[R] bitwise addition
Charles C. Berry
cberry at tajo.ucsd.edu
Tue May 16 17:55:47 CEST 2006
If you are SURE you need the exact distribution of the t-statistic (and
asymptotics ala Pitman, 1938, just will not do), then
You can get it by hacking the
dec.index <- dec.index + <something.else>
line in the for loop and making several passes through the data to
accumulate the necessary pieces to construct the sufficient statistics.
e.g. for the sums for one group <something.else> is 'y[pos]':
> y <- rnorm(24) # simulate 24 observations
> hi.index <- 24
> n.index <- 12
> breaks <- lapply(1:n.index,function(x) choose(-1+1:hi.index,x))
> index <- seq(0,length=choose(hi.index,n.index))
> dec.index <- rep(as.double(0),choose(hi.index,n.index))
> system.time(
+ for (i in n.index:1){
+ pos <- findInterval(index,breaks[[i]])
+ index <- index - breaks[[i]][pos]
+ dec.index <- dec.index + y[pos]
+ }
+ )
[1] 5.13 0.62 5.78 NA NA
> # well-known asymptotics illustrated here:
> hist(dec.index - mean(y)*n.index )
> gc()
used (Mb) gc trigger (Mb) max used (Mb)
Ncells 181730 4.9 407500 10.9 350000 9.4
Vcells 6854944 52.3 17713407 135.2 17695082 135.1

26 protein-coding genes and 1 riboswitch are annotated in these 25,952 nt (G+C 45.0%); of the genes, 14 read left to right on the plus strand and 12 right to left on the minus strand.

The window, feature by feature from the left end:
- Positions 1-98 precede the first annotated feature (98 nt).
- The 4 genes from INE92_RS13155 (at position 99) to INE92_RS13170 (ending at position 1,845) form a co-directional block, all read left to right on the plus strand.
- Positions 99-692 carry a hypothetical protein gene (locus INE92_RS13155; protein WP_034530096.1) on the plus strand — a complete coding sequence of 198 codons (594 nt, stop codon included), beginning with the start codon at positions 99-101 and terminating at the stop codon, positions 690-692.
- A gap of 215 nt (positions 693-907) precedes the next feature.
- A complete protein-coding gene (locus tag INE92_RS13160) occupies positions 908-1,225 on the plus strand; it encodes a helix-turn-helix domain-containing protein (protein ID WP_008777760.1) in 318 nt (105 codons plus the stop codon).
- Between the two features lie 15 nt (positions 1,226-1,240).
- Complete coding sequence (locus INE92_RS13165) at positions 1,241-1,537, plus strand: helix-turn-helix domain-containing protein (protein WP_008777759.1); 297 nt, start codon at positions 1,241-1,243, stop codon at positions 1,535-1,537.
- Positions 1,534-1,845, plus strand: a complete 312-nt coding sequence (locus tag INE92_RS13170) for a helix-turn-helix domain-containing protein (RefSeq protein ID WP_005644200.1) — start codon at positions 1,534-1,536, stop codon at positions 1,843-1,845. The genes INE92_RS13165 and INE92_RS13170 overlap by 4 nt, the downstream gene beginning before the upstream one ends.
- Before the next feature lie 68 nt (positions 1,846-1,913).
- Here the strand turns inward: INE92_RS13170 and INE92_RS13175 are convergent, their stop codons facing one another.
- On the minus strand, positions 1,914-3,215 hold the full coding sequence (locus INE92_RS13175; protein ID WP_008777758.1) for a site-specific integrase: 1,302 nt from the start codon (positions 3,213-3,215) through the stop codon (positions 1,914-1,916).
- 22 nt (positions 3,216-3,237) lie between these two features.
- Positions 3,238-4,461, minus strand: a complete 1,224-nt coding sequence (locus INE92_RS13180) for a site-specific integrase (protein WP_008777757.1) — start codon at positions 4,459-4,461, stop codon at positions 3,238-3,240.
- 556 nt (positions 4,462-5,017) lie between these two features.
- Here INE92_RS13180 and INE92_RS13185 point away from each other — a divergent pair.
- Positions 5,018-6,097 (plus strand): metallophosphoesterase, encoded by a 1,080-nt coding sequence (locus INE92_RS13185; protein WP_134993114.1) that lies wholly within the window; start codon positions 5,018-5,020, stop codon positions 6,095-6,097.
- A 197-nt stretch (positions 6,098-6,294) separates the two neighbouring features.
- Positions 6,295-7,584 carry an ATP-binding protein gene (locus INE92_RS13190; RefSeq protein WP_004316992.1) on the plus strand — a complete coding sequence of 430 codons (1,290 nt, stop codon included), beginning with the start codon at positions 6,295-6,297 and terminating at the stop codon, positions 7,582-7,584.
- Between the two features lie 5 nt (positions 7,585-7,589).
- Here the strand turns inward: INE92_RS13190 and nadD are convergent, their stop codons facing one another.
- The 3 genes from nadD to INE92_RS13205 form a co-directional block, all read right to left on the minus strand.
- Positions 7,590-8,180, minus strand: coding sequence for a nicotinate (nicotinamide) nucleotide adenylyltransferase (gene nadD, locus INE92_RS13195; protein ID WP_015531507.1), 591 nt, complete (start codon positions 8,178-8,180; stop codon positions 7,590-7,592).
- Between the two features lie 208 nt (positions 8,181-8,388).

>
HTH,
Chuck
On Tue, 16 May 2006, Nameeta Lobo wrote:
> Hi all
>
> I am actually trying to create a permuatation matrix whose number of columns
> equals the number of subjects I have. This matrix is actually supposed to have
> -1s and 1s in a unique combination and hence the expand grid question before.
> The reason I need this was because I was going to multiply the conditions by
> this matrix and calculate a t-test or any other stat and I needed unique
> simulations.(these simulations were being generated for further calculations to
> find significant data). As the number of subjects grew more, we decided to
> switch signs for just half the number of subjects so as to reduce the number of
> simulations and get more reliable output. Besides for e.g. 1 1 1 -1 and -1 -1 -1
> 1 would give me the same output being mirror images and so I could reduce the
> number of simulations even more.
>
> I had written all this is a for loop with the 1s and -1s and then I wasnt really